When Broadway's Macbeth opened on Sunday, guests were asked to do something a little out of the ordinary: refrain from speaking the play’s name while inside the venue.
Signs were posted on all of Ethel Barrymore Theatre's doors, requesting that audience members adhere to the rule. Written in capital letters, each sign read, "Warning! You are about to enter the Ethel Barrymore Theatre. The producers ask that you please refrain from speaking the name of the play you are about to see while inside these walls."
If it sounds weird, that's only because it is, but with good reason. The play is cursed. Or at least it’s believed to be, despite the fact that this version of Macbeth is a one-man show, performed by Alan Cumming, with modern twists that move it away from its traditional Shakespearean roots.
According to the legend, mentioning the title of a Shakespeare while in a theater evokes some type of disaster — but it’s worst for Macbeth, so actors often call it "The Scottish Play" or "The Bard's Play" instead. If an actor accidentally mentions the name of the play (in the theater, prior to a performance), then he or she must leave the building, spin around three times, spit, curse, and then knock in order to be let back in. (There are a few variations, but the gist is always the same.) Other precautions include actors refraining from quoting any of the lines from Macbeth prior to a performance (must make rehearsal a bit challenging?), especially the Witches’ incantations. This is serious stuff, guys!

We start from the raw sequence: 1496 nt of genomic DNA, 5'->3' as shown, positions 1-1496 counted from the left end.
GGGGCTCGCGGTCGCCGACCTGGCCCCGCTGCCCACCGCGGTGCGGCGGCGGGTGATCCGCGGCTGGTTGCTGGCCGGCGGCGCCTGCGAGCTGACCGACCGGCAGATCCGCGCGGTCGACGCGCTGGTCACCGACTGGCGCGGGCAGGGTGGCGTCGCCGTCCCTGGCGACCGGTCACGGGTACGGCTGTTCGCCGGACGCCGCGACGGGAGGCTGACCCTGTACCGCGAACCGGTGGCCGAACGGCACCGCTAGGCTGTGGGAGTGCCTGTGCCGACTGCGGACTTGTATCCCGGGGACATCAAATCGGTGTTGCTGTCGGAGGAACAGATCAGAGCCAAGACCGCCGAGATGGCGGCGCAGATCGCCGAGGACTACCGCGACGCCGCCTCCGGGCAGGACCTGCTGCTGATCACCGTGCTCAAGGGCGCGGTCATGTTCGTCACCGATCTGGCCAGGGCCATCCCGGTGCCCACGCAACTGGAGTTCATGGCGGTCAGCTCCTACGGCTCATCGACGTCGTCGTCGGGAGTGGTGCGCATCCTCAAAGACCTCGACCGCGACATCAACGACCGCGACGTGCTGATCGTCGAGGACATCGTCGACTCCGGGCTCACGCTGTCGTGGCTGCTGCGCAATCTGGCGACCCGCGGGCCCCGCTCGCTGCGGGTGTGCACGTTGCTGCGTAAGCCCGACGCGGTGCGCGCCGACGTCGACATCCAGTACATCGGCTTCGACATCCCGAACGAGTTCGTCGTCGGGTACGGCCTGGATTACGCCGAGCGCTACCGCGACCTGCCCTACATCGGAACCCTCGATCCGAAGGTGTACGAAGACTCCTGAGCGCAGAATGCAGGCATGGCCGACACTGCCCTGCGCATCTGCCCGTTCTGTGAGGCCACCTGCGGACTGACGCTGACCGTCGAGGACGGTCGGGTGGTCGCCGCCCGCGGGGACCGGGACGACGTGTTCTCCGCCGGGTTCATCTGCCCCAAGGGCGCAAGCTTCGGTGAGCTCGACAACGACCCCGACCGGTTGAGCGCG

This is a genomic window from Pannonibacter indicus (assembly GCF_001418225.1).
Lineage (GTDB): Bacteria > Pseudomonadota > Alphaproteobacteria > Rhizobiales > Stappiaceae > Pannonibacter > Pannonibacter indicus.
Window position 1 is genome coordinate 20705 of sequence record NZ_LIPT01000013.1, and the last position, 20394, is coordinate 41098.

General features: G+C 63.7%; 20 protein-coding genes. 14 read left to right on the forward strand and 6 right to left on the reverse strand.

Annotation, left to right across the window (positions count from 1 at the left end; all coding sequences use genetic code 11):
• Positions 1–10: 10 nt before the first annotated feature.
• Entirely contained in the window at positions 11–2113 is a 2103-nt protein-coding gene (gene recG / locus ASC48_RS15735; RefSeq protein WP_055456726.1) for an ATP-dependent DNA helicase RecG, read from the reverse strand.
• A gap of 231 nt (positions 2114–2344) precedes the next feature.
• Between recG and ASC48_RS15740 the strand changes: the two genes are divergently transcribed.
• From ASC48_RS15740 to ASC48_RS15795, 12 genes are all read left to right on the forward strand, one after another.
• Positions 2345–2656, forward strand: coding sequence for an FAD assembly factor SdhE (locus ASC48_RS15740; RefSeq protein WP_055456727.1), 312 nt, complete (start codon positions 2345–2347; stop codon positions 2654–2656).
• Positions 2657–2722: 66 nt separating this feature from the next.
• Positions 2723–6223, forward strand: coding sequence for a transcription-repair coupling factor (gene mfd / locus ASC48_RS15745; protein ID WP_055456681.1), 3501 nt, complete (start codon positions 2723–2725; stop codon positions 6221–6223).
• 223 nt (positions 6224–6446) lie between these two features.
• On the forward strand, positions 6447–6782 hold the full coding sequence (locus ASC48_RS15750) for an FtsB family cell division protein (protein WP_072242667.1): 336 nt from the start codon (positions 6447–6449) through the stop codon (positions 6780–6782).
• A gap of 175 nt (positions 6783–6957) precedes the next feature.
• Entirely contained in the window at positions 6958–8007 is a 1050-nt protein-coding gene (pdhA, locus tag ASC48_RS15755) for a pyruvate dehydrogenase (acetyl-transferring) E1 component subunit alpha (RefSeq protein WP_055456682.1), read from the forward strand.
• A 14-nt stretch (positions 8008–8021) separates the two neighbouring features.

In just three days, Motown the Musical will open on Broadway. Already tickets have been selling quick, and for the month of April, the musical is just outside of TicketNetwork.com's top 10 best-selling theater acts at number 11. (It beat out shows like Annie and Billy Elliot.) It's no secret why — Berry Gordy, Jr., who founded the record company in 1960, was a bit of a musical genius. He helped launch the careers of artists like The Temptations, The Supremes, and Jackson 5. When the show opens April 14, it'll feature a huge, huge soundtrack. So here are my top picks for the best 10 songs from the classic Motown era — AKA the most difficult list I've ever had to make in my life because there were so many songs that deserved to be there.
The last few weeks have been busy in terms of theater news, with several shows announced for the 2013-2014 Broadway season, as well as some general theater news.
To start: Newsies! The Musical celebrated its one-year anniversary on Broadway, while Once had a cast switch-up, adding four new actors and actresses to its roster. (It also opened in London's West End.)
Meanwhile, Matilda and Motown the Musical had or will have their official debut this week. Here are a few other recent theater-related tidbits to know about:
Romeo and Juliet: Shakespeare's classic Romeo and Juliet will hit the Broadway stage September 19, following previews that start August 24. Orlando Bloom — AKA Legolas and That Dude Who Wasn't Captain Jack Sparrow in the "Pirates" franchise — will star opposite Tony Award nominee Condola Rashad. According to NY Theatre Guide, this is the first time in 36 years that Shakespeare's play will be produced on Broadway — and it'll have the new element of an interracial couple. (Yay!)